Thursday, 14 February 2013

an old love letter in disguise

Bernath képeslap leporelló régi kárpátaljáról magyar népviselet old postcard hungarian folk attire subcarpathia leporello

I thought I'd show you this vintage novelty leporello postcard from before the 1940's on the occasion of Valetine's Day....

My sister sent it to me alongside the old cobbler family photos I blogged about before here.

At front it has a sweet folklore inspired illustration, plus a fold-out leporello of scenic photographs of the area in Transylvania called Subcarpathia. It carries on the back a couple of vintage stamps from Old Hungary, and a simple message of polite greetings. What makes me think that it might be more than just a simple greeting, is a lot of subtle details.

old hungarian transylvanian postcard handwriting Bernath leporello stamps


The first one is that it's written to an unmarried woman, as he's addressing her as 'noble miss'.

In olden times in Hungary, and I'm sure in other cultures too, patriarchal or not, were certain ways to go about courting a young lady. You'd want to appeal to the father as well as to the daughter - more than usually, the father had the last word in sealing fates and marriages, and literally did or did not give her daughter away. So sending an understated, polite message on an expensive novelty postcard showing a flood of views from your travels was sure to impress the careful parent of the special lady.

Then, another giveaway clue is the attire of the cute kitschy couple on the front of the card. They are dressed in traditional Hungarian folk wear, the celebratory type - the guy looks like the best man and the girl like a flower girl. They are carrying a huge wooden trunk (which flips up to reveal the scenic views) which cannot be anything else but the 'tulip trunk' of the traditional Hungarian folk wedding holding the bride's matrimonial heirlooms.


The little message on the back in beautiful old handwriting just says With greetings from Kőrösmező, with many hand-kisses but I think it reads more like I'm thinking of you in this far-away land, will you be my wife...

Well, however you will spend today, I hope you'll have a Happy Valentine's / Friendship / Thurs- Day, everyone!

14 comments:

  1. Did you think about the stamp-language? I can't find any good explanations right now, but I remember that back in the old days the way you organized the stamps on a postcard or letter could have various significations - and the stamps here look like it might be just that :) A quick link I found: http://www.mammana.org/briefmarkensprache/, but this one is only about using single stamps, not two stamps...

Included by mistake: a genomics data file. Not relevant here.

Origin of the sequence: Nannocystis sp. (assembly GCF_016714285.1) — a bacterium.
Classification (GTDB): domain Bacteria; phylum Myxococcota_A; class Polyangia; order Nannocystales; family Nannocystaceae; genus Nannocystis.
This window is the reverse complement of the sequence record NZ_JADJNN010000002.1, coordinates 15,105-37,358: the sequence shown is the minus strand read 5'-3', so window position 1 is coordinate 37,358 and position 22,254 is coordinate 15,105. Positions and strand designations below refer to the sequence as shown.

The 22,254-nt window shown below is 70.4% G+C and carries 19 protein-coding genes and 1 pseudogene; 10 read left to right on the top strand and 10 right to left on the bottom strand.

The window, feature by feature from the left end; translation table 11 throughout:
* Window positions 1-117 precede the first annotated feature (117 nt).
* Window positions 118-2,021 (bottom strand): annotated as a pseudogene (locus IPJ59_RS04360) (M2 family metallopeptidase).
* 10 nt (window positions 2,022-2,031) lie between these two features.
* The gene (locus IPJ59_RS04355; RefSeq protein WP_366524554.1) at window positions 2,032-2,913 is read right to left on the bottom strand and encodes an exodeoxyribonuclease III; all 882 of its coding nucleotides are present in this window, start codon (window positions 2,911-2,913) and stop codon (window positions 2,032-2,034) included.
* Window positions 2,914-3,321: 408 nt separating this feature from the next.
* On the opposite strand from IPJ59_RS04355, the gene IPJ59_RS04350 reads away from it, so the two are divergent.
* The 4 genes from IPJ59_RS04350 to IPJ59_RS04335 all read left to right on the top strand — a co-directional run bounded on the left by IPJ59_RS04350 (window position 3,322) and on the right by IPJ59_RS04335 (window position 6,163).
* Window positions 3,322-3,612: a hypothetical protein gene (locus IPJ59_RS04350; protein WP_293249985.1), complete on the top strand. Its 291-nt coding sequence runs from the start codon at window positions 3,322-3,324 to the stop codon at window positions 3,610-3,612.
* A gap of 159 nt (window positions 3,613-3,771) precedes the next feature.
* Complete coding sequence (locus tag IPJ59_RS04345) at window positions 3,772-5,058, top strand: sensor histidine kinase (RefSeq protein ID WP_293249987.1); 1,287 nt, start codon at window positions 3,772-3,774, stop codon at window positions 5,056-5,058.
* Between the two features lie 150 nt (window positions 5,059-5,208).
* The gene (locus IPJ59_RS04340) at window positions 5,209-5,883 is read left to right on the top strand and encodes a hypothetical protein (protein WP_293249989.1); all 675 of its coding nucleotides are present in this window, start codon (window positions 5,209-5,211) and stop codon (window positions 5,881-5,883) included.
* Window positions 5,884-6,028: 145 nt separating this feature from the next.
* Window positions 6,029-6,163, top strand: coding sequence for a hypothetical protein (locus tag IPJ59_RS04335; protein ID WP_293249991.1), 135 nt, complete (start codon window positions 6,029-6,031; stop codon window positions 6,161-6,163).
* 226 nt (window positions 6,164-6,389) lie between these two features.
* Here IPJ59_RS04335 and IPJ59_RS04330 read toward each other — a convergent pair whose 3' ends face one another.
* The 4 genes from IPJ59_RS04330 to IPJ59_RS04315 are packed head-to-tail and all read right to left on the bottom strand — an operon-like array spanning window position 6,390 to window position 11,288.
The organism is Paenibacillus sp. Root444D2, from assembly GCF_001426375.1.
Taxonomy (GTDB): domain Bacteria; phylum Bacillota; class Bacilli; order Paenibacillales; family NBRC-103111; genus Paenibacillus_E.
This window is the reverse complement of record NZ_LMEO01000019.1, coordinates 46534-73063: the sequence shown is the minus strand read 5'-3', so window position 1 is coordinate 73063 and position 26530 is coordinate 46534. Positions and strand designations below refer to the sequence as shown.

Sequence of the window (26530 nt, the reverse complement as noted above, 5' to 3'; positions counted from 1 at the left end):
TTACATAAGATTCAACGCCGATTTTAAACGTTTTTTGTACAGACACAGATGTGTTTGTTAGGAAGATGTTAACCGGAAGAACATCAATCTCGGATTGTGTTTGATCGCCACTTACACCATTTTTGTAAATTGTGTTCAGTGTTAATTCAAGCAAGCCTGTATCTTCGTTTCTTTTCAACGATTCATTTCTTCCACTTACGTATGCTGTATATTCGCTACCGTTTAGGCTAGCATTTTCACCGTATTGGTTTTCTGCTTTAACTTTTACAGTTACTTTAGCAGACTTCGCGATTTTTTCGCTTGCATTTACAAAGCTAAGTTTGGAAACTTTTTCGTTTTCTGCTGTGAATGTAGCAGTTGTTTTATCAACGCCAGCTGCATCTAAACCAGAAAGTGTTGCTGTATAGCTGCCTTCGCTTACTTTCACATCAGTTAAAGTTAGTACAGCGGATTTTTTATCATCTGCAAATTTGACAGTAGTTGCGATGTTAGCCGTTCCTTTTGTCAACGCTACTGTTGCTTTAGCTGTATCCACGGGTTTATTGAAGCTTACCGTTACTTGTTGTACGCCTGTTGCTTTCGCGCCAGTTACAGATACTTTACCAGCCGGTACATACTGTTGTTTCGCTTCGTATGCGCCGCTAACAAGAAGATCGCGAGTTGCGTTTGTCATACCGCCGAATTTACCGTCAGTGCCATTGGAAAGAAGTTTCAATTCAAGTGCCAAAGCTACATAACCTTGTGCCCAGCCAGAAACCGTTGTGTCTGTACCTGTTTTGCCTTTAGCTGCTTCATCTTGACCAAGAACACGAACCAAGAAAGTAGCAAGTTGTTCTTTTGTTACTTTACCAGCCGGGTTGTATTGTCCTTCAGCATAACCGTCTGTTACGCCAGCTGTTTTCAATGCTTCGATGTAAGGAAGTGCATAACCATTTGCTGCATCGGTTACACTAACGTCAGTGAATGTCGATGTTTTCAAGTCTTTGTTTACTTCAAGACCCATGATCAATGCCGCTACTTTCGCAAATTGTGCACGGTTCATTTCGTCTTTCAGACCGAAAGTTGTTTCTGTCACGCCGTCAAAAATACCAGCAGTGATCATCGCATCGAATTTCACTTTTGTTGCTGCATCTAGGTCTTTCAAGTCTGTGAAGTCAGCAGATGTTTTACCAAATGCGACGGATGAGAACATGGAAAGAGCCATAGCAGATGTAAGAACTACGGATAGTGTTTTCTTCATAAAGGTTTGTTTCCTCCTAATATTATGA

Well, I hope you're doing well!

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    1. That is so interesting! I have never heard of the language of stamps! Thanks for this idea and for the link Caddi - according to those tables, it looks like my gentleman was trying to tell noble miss that he was thinking of her, with a little upward leaning of 'Do you love me?' :)

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  2. What a cool idea! Love how you analyzed it! All you get today is some code in a text message... ha ha, I guess we're less creative today!

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    1. I'm glad you enjoyed it! Yeah this whole card would look very different if it was a text message, haha - 'thinkin of u, many handxxxxx, <3 Pista' :)

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  3. I was immediately struck by this image (and I adore the fold out part too) - but I love the way you uncovered its hidden mysteries for me.

    I so want to recreate that tulip trunk, it's beautiful!

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    1. that'd be so cool if you painted your own tulip trunk! i might slip you some nice hungarian embroidery motifs ;)

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  4. what a smart young man : )
    very interesting analysis!
    and beautiful card!

    handkisses, hihi : )
    so different times!

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    1. i know - it's kind of creepy if a guy kisses your hand these days, well I'm not a fan of it anyway...
      my little sister has got a great eye, to pick this up and send it to me!

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  5. oh it is a really nice card!
    like the explanations and stories you tell.
    may it be warm, loving day!

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  6. awesome, so interesting and ingenious. I love your vintage and Hungarian related posts. :)

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    1. thanks Masa, it's lovely to hear! x

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